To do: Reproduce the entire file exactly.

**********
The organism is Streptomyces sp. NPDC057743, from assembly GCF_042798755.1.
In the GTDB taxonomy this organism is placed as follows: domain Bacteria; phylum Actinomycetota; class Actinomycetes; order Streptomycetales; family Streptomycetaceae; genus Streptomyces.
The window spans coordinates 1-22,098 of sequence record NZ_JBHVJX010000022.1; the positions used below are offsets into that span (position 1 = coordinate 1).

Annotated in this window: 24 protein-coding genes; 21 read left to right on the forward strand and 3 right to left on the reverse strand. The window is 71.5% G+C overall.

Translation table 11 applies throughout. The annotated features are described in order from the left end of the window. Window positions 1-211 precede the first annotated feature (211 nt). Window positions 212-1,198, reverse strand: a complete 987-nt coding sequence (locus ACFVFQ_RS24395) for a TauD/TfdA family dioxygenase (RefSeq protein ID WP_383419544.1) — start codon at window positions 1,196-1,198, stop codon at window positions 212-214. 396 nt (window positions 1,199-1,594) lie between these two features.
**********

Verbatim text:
The organism is Streptomyces sp. NPDC057743, from assembly GCF_042798755.1.
In the GTDB taxonomy this organism is placed as follows: domain Bacteria; phylum Actinomycetota; class Actinomycetes; order Streptomycetales; family Streptomycetaceae; genus Streptomyces.
The window spans coordinates 1-22,098 of sequence record NZ_JBHVJX010000022.1; the positions used below are offsets into that span (position 1 = coordinate 1).

Annotated in this window: 24 protein-coding genes; 21 read left to right on the forward strand and 3 right to left on the reverse strand. The window is 71.5% G+C overall.

Translation table 11 applies throughout. The annotated features are described in order from the left end of the window. Window positions 1-211 precede the first annotated feature (211 nt). Window positions 212-1,198, reverse strand: a complete 987-nt coding sequence (locus ACFVFQ_RS24395) for a TauD/TfdA family dioxygenase (RefSeq protein ID WP_383419544.1) — start codon at window positions 1,196-1,198, stop codon at window positions 212-214. 396 nt (window positions 1,199-1,594) lie between these two features.